Besides identifying the tones, yellow diamonds are also graded for their intensity which could fall under the following: Faint, Very Light, Light, Fancy Light, Fancy Dark, Fancy Deep, Fancy Intense, and Fancy Vivid. Faint and Very Light are very similar to color grades XYZ on the white diamond color chart.
Choosing a yellow diamond
As with colorless diamonds, the 4Cs play a big role when evaluating yellow diamonds. You can get smart with the combinations and play around with them, to find a stone that gives you the best value.
When it comes colored diamonds, color and intensity are critical aspects. The higher the intensity level (i.e. the stronger the yellow color), the more expensive the diamond will be. Price, as a rule of thumb, is very much dictated by supply and demand. The rarest ones – which happen to be the Fancy Vivid Yellow Diamonds – are also the most desired, making them the priciest.
You can maximize the color of the diamond by the settings and design you choose for it.
The impact of fluorescence on yellow diamond
Fluorescence in diamonds manifests itself as a blue color when exposed to UV light. Blue and yellow are complementary colors, meaning they are positioned opposite each other on the color wheel. As you may well know, mixing complementary colors (yellow and blue in this case) yields a neutral (dull) color. Applying this knowledge to the yellow diamond scenario, this means that if the diamond has strong fluorescence, it will look dull under UV light. Try to buy a stone that with minimal to none fluorescence.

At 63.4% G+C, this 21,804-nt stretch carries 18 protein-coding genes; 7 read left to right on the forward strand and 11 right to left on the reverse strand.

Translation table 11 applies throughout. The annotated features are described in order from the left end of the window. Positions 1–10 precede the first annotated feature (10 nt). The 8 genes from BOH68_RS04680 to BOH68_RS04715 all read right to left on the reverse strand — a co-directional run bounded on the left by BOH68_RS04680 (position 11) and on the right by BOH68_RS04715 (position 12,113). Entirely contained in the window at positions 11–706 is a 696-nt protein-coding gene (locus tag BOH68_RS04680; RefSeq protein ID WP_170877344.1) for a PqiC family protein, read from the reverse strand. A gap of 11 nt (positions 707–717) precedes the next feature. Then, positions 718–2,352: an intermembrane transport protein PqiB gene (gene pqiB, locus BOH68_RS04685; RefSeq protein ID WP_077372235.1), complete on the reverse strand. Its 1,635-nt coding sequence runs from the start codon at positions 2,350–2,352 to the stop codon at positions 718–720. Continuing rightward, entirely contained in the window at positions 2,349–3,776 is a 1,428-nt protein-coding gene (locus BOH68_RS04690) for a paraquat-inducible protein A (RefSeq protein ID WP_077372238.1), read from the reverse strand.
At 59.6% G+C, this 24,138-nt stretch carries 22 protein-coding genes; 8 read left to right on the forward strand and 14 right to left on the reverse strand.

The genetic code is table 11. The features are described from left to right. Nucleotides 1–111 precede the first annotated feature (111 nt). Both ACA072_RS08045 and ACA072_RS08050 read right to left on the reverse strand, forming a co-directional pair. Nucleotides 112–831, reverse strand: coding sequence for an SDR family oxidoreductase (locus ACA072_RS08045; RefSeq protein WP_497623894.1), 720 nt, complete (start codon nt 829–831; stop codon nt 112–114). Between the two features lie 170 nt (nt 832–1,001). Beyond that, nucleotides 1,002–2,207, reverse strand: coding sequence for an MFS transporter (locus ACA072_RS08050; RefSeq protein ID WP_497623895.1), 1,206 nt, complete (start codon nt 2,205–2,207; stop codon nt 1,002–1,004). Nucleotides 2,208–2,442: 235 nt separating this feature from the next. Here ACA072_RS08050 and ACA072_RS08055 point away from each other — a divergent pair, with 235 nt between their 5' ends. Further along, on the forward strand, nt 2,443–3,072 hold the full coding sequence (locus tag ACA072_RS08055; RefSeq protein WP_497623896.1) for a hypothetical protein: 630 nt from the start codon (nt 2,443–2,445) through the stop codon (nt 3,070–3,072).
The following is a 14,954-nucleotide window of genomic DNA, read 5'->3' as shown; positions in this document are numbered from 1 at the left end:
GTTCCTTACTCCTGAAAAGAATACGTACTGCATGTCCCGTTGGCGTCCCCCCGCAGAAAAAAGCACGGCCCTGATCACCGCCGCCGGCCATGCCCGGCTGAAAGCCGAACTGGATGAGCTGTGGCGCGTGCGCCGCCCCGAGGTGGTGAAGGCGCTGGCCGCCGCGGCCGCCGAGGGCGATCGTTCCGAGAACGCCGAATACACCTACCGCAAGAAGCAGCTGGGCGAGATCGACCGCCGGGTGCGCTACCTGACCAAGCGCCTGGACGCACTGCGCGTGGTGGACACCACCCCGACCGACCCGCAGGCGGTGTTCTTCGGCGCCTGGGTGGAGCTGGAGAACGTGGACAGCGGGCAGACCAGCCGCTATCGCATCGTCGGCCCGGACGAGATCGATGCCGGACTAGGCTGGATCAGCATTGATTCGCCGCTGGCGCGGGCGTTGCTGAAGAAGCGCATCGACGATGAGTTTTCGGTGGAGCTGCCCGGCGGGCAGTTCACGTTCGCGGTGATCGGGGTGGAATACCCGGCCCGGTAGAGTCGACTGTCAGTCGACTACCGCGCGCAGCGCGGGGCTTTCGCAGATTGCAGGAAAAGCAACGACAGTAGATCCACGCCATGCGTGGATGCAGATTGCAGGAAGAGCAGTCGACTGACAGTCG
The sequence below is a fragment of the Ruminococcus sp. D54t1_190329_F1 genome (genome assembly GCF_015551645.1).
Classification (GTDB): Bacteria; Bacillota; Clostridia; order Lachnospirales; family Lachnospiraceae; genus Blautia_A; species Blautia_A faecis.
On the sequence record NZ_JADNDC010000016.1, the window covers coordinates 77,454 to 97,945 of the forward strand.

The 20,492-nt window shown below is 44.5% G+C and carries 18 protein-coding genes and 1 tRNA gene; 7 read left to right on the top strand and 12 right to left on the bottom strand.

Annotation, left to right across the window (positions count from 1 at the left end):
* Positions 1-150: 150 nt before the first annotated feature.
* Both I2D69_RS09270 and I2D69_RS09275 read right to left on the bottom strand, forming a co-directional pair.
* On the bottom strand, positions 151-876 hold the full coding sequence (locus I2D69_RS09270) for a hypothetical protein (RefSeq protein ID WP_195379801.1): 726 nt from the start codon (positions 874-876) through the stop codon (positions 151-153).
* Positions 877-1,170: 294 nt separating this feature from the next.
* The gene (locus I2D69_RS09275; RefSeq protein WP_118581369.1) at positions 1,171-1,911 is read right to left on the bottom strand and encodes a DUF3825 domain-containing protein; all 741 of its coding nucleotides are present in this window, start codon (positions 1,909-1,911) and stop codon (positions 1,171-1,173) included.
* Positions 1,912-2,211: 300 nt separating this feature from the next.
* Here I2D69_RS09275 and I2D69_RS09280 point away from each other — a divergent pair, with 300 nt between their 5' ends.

Clarity is not as important for colored diamonds as it is for colorless, simply because the color of the stone tends to hide flaws. What may be a glaring flaw on a transparent diamond might hardly be noticeable on a yellow diamond. The trick here is just to make sure that your yellow diamond is “eye clean”, i.e. with inclusions that are invisible to the naked eye. As long as the stone is eye-clean, you will be fine.